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In the Shadows of Gratitude: AGEING & CARE in Japanese Society - *Talk and Documentary Screening* new

In the Shadows of Gratitude: AGEING & CARE in Japanese Society - *Talk and Documentary Screening*   org

Date: Wednesday 5 June, 6:30pm – 9pm (Doors at 6pm)

Venue: Japan House London

The world is ageing. According to the World Health Organization, increased life expectancy and declining birth rates mean that between 2000 and 2050, the proportion of the world’s population over 60 will have doubled. Nowhere is this trend easier to see than in Japan, where 1 in 10 people are over the age of 80 and almost 30% of the population is over the age of 65, according to a study published in 2023 by the Japanese Ministry of Internal Affairs and Communications. Who will provide care to the growing number of frail and cognitively impaired older people in this historically unprecedented reality?

Japan relies on a combination of informal, unpaid care (primarily family members, but also local community volunteer groups) and formal, paid care to address the increasing needs of its ageing population. Despite the introduction of a national Long-Term Care Insurance system in 2000, family involvement in daily care of older family members has not decreased. Family members play a vital role as primary carers for almost three-quarters of frail and dependent older people, but as dependency increases with age, it is not uncommon for family carers to leave their jobs or move in with the person they are caring for, leading to dangerous levels of stress and fatigue. Understanding and recognizing the value of unpaid care is essential for ensuring their support over the course of what is often a long, painful, but ultimately transformative journey.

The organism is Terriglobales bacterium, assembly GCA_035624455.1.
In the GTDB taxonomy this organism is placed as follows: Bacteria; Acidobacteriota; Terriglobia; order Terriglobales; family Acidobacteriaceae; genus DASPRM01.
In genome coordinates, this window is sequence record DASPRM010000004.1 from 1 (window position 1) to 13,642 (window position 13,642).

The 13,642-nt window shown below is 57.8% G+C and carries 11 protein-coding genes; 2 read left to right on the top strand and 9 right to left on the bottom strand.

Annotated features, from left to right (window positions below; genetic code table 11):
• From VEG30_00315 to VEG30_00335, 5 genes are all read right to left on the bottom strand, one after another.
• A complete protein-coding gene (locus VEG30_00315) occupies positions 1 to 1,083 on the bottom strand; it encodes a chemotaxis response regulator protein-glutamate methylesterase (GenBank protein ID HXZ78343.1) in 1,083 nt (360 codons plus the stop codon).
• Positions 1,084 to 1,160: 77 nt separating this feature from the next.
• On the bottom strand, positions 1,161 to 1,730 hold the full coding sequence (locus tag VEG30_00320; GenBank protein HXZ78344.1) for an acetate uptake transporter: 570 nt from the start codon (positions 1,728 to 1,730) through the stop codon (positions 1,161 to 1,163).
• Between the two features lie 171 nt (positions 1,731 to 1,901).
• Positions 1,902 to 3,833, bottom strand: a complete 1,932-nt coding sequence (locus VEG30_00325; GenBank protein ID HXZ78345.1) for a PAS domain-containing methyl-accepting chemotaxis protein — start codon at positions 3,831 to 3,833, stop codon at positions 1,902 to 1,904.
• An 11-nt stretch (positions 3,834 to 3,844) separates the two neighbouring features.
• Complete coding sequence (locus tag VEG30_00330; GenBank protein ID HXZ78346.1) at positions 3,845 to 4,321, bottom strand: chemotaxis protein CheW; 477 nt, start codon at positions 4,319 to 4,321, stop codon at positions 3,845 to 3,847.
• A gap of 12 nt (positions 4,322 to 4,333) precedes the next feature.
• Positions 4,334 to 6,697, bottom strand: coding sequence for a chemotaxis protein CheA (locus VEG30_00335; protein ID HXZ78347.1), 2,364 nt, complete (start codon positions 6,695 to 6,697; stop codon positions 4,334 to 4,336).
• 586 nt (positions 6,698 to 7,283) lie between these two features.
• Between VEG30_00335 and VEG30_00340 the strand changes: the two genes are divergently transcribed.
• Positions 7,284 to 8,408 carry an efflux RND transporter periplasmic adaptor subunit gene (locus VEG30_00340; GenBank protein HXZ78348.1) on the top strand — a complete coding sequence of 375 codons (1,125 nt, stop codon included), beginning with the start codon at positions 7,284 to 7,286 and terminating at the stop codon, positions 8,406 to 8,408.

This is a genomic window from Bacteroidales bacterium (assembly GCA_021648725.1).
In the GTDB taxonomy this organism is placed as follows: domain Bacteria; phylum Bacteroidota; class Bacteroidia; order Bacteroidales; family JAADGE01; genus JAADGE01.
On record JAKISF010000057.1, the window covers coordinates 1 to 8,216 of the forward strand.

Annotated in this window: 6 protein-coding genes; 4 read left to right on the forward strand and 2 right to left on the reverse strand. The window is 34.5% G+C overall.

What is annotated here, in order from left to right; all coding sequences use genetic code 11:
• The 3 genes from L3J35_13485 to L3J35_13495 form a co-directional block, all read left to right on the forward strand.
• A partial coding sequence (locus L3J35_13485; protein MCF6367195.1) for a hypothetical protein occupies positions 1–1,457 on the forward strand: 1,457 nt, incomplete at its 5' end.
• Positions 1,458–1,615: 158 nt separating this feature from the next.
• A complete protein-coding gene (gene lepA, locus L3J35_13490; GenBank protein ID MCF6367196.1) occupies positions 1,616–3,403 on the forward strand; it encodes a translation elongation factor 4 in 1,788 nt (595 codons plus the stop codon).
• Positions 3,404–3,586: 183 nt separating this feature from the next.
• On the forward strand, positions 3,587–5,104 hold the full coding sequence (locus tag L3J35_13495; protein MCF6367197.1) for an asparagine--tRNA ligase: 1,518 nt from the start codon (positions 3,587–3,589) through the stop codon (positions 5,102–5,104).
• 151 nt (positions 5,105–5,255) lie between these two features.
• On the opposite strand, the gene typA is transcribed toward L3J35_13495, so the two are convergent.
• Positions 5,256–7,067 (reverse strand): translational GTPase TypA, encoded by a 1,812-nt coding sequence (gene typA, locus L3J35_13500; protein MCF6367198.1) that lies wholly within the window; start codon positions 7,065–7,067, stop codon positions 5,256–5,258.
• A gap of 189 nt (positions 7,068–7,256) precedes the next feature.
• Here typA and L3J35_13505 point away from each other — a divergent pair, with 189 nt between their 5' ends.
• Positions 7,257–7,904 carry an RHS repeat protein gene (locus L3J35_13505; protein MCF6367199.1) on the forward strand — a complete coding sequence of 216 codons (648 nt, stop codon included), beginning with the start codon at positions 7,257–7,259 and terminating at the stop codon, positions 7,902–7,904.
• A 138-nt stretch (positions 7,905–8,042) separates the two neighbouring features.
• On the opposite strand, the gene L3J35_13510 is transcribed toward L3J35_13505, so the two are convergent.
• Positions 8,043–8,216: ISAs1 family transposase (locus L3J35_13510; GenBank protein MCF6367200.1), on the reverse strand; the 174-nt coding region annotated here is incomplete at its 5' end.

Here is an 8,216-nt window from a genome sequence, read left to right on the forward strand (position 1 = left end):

Join us for a discussion on this issue, with Dr Jason Danely, Reader in Anthropology at Oxford Brookes University and Chair of the Healthy Ageing and Care Research Innovation and Knowledge Exchange Network.

This event will feature a documentary film screening of I Go Gaga: Welcome Home, Mom as part of the release of new titles to the JFF + Japanese Film Festival Online.

The event will involve a 10 minute introductory talk from Dr Danely, followed by the documentary screening. After the screening, Dr Danely will lead a 30 minute Q&A session to share his expertise and facilitate an audience discussion.

About the Film

I Go Gaga: Welcome Home, Mom is the sequel to director NOBUTOMO Naoko's 2018 hit documentary I Go Gaga, My Dear. It is a record of the director’s own mother who was diagnosed with Alzheimer’s disease in her mid-eighties and the director’s nonagenarian father who continues to take care of his wife. Since the first film, the mother’s dementia has progressed and upon having a stroke, she begins hospital life. The ageing father goes to visit the mother every day at the hospital and continues to shower his wife with love and hope. A gently observed story about a fate that could happen to any family living in an ageing society.

Watch the trailer here.

About the Speaker

Dr. Jason Danely is a Reader in Anthropology and Chair of the Healthy Ageing & Care Research Innovation and Knowledge Exchange Network at Oxford Brookes University. He is the author of over 20 publications, including his most recent book, Fragile Resonance: Caring for Older Family Members in Japan and England (2022). His research expertise relates to cultural understanding and experiences of ageing and care in

Japan, where he has at various times taught, studied, performed theatre, travelled, meditated and raised children, over the last twenty years.


This is a free event, however booking is essential.

To reserve your place, click here!


Keep an eye on this page for the title of the documentary, screened as part of this event!

For enquiries, please email

Date: 5 June 2024 from 6.30pm to 9.00pm

Japan House London

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